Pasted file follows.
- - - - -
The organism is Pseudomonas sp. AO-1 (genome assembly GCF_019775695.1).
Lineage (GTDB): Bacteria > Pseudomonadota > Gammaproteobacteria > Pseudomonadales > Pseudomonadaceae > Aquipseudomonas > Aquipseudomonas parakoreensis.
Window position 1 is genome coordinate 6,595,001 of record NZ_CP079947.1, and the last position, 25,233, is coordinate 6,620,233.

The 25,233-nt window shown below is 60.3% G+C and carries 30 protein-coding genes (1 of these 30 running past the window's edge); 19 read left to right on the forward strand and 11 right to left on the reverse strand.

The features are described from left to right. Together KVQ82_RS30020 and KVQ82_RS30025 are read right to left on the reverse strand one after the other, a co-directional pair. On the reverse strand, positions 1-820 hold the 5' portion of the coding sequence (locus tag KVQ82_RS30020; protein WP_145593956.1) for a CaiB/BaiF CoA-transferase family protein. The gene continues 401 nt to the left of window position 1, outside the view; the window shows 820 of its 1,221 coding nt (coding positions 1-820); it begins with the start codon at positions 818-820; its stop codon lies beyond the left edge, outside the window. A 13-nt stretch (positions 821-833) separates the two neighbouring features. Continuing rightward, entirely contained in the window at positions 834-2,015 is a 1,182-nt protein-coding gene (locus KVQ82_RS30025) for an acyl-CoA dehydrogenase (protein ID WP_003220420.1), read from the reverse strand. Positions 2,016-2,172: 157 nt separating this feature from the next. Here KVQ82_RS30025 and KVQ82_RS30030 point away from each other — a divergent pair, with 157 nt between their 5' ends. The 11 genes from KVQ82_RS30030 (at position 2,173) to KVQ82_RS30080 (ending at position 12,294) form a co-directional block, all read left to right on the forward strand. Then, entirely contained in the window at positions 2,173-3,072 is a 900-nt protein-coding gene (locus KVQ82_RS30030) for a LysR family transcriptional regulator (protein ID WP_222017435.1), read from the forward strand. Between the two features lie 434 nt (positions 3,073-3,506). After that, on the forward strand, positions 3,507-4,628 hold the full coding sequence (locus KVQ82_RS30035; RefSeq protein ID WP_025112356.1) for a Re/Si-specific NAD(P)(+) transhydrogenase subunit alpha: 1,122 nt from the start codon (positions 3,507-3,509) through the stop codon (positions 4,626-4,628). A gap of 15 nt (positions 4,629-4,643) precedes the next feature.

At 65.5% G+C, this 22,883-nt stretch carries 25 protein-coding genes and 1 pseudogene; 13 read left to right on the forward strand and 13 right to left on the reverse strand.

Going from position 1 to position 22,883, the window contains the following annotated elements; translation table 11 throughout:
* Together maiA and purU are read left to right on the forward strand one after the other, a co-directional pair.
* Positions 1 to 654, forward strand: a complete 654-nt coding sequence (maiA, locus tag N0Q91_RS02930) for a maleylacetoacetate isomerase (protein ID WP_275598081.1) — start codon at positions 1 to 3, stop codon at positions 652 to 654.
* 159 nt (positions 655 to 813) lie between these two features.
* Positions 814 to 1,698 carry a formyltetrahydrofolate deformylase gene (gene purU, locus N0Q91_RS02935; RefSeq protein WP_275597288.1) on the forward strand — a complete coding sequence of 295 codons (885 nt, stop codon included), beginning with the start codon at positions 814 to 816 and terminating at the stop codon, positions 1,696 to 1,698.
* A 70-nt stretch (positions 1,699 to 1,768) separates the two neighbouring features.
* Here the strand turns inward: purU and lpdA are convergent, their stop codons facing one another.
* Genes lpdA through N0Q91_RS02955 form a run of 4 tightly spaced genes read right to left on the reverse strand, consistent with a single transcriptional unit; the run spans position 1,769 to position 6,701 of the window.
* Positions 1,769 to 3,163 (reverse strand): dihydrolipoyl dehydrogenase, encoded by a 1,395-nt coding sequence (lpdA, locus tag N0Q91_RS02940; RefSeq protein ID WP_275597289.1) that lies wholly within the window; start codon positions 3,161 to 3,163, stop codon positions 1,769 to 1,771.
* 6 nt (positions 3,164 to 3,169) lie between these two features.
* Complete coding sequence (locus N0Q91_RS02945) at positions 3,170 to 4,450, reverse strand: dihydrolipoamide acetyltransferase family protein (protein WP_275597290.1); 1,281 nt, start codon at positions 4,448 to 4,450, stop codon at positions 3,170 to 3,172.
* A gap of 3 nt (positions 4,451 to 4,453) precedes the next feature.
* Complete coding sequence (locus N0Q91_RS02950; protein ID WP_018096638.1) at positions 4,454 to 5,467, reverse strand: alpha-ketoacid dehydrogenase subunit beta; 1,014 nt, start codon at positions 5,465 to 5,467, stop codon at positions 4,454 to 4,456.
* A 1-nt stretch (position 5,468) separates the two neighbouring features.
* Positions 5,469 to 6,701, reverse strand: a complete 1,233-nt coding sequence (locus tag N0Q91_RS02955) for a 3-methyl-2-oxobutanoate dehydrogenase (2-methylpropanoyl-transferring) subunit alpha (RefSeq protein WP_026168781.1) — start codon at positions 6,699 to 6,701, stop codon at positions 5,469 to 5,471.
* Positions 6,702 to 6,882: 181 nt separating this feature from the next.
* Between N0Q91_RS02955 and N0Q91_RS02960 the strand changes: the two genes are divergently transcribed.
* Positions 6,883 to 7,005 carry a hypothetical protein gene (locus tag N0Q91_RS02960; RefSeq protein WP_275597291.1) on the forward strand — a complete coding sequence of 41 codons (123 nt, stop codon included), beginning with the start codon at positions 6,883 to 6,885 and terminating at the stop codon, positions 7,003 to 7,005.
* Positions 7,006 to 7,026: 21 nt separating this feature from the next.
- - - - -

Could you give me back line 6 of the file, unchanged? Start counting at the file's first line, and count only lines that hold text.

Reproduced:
At 65.5% G+C, this 22,883-nt stretch carries 25 protein-coding genes and 1 pseudogene; 13 read left to right on the forward strand and 13 right to left on the reverse strand.